Due to all his hard work, Oliver is recognized for having raised the bar of jazz through his famous solo piece, Dippermouth Blues (1923) which was a treat for many 1920s trumpeters and led to the arrival of Sugar Foot Stomp. Oliver also showed his vocal abilities through his blues song Sippie
Spoken Soul allows African Americans who read the poem to feel connected to their culture and identity. It also gives a cadence to the poem that is characteristic of the way African Americans speak. The underlying rhythm of the poem emphasizes the connection between jazz and Spoken Soul. While at first glance the poem “Mother to Son” may seem straightforward, Hughes put effort in to make the voice of the mother believable. There is so much more to Spoken Soul than just the pronunciation of words.
One of these television shows was The Dick Cavett Show, and there was an episode that featured Ray Charles singing a breathtaking version of America, The Beautiful. I think this is the song most completely depicts what I believe in and how I feel that music connects to the way I live my life. In true Ray Charles fashion, full of emotion and power, his musical style represents all that is important and righteous about the United States. As a blind, black male artist, Ray Charles not only survived but flourished against all odds in a time that all the societal issues pushed against him. His songs and musical creations crisscrossed, back and forth from soul to mainstream pop to country genres.
Numerous famous writers and other well-known individuals read and originate inspiration from Walt Whitman’s poems. Various American poets mention Walt Whitman is an inspiration for their creation, indicating appreciation for his pioneering fundamental originality along with the frequently scandalous themes he focused on. “Like Walt Whitman, he heard America singing, and he asserted his rights to sing America black...” (Hughes 870). Therefore, it’s clear that Langston Hughes was profoundly influenced by the work of Walt Whitman. Langston Hughes mentioned Walt Whitman being one of the highest dominant on his poetry.
Scott Joplin is important to the culture, history, and legacy of African Americans because…he was a successful composer in his day, and even after his death his music was renowned for the complexity. Because he Changed Ragtime style music he is now known as an american icon. Born in eastern Texas, some 35 miles (56 kilometers) south of present-day Texarkana, to an ex-slave father and a freeborn mother, ragtime composer Joplin rose from humble circumstances to be widely regarded as the "King of Ragtime Composers. Scott Joplin had a fairly normal childhood for an african american of the time. Although he was unquestionably born with a musical gift, Joplin 's genius must be attributed at least partly to childhood influences from the region of his birth.
The Harlem Renaissance was a time period where African American culture flourished, both in the US and around the world. This increased interest in the arts led to the discovery of many new African American writers and poets, including Langston Hughes, Claud McKay, and Zora Neale Hurston. In his collection of works titled The New Negro, the cover of which is on the previous page, helped many promising African American writers gain recognition. Often times, these writers and poets drew on other aspects of the Harlem Renaissance when creating their work. Langston Hughes drew a lot of his inspiration from jazz music and many of his poems, including the passage from one of his poems on the previous page, follow the rhythm of jazz and blues music.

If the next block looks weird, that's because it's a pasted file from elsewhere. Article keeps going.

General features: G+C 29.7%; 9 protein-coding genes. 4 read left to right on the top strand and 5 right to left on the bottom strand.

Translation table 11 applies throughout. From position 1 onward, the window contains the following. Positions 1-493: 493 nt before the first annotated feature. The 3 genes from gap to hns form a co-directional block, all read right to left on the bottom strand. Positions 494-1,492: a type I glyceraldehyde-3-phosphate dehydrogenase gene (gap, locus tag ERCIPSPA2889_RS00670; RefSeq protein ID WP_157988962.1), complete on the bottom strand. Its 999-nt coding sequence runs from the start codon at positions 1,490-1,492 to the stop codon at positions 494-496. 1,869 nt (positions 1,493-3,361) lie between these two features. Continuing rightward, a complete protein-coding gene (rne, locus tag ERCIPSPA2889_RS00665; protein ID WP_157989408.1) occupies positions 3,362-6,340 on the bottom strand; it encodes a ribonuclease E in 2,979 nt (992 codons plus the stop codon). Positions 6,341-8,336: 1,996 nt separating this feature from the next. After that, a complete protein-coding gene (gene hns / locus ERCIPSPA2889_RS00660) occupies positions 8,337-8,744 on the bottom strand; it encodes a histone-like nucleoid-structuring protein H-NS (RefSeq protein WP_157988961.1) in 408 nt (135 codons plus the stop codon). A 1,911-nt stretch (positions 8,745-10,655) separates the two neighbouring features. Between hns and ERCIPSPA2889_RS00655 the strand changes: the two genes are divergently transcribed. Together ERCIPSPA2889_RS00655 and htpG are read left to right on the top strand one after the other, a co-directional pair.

My name is Ethel Waters. I was born in Chester, Pennsylvania on October 31, 1896 as a result of the rape of my teenaged mother, Louise Anderson; she was 13 years at that time. My father John Waters is a pianist and family acquaintance from a mixed-race middle-class background, but he played no role in raising me. I was an American blues, jazz and gospel vocalist and actress. I frequently performed jazz, big band, and pop music, on the Broadway stage and in concerts, although I began my career in the 1920s singing blues.
Inspired from vocal interpretations of Vodou ceremonial songs and popular secular melodies, Creole Songs of Haiti, became a popular record back in the 1950s. Not only does it include ‘legendary’ Haitian singer, dancer, and folklorist Emerante de Pradines, but also features an all-male chorus Michele Dejan Group. This album has a special place in 1950s because of the folklore movement that was taking place in Haiti. This album was one of the first to stretch the boundaries of traditional arts. This was partly due to collaborators, like the Michele Dejan Group, that would arrange traditional Haitian tunes and turn them into “liturgical or full choral settings”.1 Haitian Vodou plays a large role on the influence of the lyrics in this album.
His role in the Harlem renaissance proved to have provided an excellent in the African American community. Subjectively, the influence of Langston Hughs’s writings may have evolved to a form of poetry that is known in African American community today as a Spoken word. This is a writing form that is read aloud with expressive thoughts while there is music playing in the background most preferably jazz. Spoken word has similarities to Hughes writings because its primary goal of is to express the struggles of the community in an art form while providing the audience with the emotional
In addition, the parallels present in the history of past Africans and African Americans with modern African Americans further enhances this unity under one connected heritage. This poem was created in the 1920s, an era of racial tension and discrimination, so the personified narrator also assisted in highlighting unity among the African Americans of the era of segregation. Langston Hughes successfully crafted a poem that unifies modern African Americans with their ancestors under one heritage and